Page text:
“I have three things to tell you.” Alvaro Villarraga says, holding up his water glass as he speaks to the Justapaz team. “When the state says that peace process implementation is like a half full glass, which they are continuing to fill, they are being generous. There are but a few drops of water in the glass, compared with everything there could be and everything laid out in the peace accord.”
“Secondly, the glass itself is being fractured.” Alvaro lightly taps his glass, causing the water inside to tremble. “As Congress modifies the peace accord, such as changing the transitional justice system or removing the rights of victims to participate, water comes spilling out of the new cracks forming all over the glass.”
“And thirdly, if we keep killing one of the subjects of the peace accord,” Alvaro gently sets down the glass, “then the peace process itself has failed. And yes, even as we speak, we are exterminating members of the FARC. Perhaps the time has come to examine that the existence of the armed group, the FARC, for all the harm they have done, was only a symptom of a greater problem, but not the problem of Colombia itself.”
I am trying to pinpoint the exact moment when I became cynical about the peace process. Was it checking the news of the plebiscite on my aunt’s phone while driving through the Rockies, looking to celebrate, but only seeing NO? Or was it the day, after a thousand conversations about possible candidates in the Montes de Maria, the Senate rejected congressional seats for victims? Or perhaps it has been the slow and steady drip-drip-drip of news headlines filled with continued displacement and death.
Every six months, my neighbours plant a shrub in the grassy area by the canal in front of our building. They faithfully cart buckets of water outside and carefully tend to their small plant. In the end, it always dies. For a while, there is nothing but overgrown grass, but on a sunny day, I’ll glance out the window to see them at it again, digging a hole to plant another flower.
A steady sense that everything is terrible is a symptom of burnout. By only focusing on the terror of news headlines, there is no room to see the possibilities. What would it mean to look at the peace process from a different vantage point, with less focus on an overarching solution and more attention to the surrounding context? What would it be like to ask questions about what is being revealed, as Alvaro mentioned, in the failures and also the successes of this moment? What are the grassroots movements of communities and organizations that have being doing the hard work of peacebuilding for the past sixty years saying and doing? I don’t want people to die. I do want to be able to ask better questions about people’s deaths.
We can’t predict the future. We study the past, analyze the present, and make the best decisions possible with the information we have. Yet we have little beyond informed guesswork to guide our steps. When I think of my neighbours, I sometime wonder what the point is in replanting. But what if it’s not about the plant itself, but the muscles that grow from handling a shovel? The soil is fertilized by the decaying root systems left behind. Their son laughs as the family spends time outside, together. My own day is brightened when I see a flower growing beside the bridge.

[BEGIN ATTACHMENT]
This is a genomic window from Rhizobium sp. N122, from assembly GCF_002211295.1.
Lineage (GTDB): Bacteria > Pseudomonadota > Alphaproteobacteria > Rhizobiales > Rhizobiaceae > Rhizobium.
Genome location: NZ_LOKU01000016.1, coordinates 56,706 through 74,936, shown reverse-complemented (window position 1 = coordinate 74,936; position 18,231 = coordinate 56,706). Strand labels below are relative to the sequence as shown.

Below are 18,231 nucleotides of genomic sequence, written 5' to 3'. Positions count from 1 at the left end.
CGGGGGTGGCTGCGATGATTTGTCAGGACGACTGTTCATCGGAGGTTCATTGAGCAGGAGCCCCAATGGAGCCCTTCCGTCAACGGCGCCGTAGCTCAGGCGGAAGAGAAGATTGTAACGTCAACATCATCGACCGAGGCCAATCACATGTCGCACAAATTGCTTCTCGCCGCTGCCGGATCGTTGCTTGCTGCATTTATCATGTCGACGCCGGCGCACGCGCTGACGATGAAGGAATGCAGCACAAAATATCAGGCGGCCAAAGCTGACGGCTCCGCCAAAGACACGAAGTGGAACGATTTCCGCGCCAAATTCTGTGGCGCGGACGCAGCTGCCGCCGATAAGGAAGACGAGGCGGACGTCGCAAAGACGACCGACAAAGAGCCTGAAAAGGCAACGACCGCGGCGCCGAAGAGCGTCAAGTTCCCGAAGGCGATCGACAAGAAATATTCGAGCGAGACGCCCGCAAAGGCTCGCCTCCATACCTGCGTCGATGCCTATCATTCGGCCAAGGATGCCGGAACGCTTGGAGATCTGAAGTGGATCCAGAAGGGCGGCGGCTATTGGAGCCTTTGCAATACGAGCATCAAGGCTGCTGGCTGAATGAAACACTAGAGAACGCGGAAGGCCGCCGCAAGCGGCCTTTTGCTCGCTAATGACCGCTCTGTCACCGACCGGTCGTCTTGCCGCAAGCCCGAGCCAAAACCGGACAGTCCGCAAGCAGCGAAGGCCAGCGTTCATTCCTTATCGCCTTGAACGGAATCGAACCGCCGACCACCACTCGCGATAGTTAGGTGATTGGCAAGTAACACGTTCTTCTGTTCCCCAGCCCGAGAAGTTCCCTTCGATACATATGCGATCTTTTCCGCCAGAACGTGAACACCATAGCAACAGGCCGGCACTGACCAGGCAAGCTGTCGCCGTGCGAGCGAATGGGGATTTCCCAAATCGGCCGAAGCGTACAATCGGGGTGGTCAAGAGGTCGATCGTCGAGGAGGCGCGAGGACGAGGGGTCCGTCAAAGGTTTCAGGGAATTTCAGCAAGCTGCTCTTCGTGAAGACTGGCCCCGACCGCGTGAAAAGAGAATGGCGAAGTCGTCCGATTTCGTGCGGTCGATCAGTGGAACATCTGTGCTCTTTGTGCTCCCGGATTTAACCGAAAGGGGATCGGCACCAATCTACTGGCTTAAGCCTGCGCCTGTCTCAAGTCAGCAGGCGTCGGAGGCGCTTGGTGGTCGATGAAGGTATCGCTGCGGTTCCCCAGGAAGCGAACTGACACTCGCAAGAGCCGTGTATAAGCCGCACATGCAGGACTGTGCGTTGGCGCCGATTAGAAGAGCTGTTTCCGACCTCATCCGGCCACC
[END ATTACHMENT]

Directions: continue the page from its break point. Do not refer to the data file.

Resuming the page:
Rebecca Solnit writes that, “Maybe an underlying problem is that despair isn’t even an ideological position, but a habit and a reflex.” She goes on to add, “I think you have to hope, and hope in this sense is not a prize or a gift, but something you earn through study, through resisting the ease of despair, and through digging tunnels, cutting windows, opening doors, or finding the people who do those things.”
I was invited to Colombia to accompany and to bear witness, not to despair. I am here to share in joys and hardships, but never to pronounce that everything is over or to find the magic solution. That doesn’t mean that I am neutral or not impacted by what happens here. It does mean, however, that it is not my job to throw my hands up in the air and curl up on my couch, or to tell you that everything is fixed. Rather, my job is to pay attention, to be present, and to stay curious. My life here means I have the privilege to celebrate, to mourn, and to highlight alternative possibilities.
“We can change.” Alvaro says, as he concludes his talk. “With the peace accords, we have opened up new debates and ways of talking about Colombia. We continue to discuss the environment, to work to protect our national parks, to encourage different economic models, to focus on food sovereignty.”
Everyday, we are planting.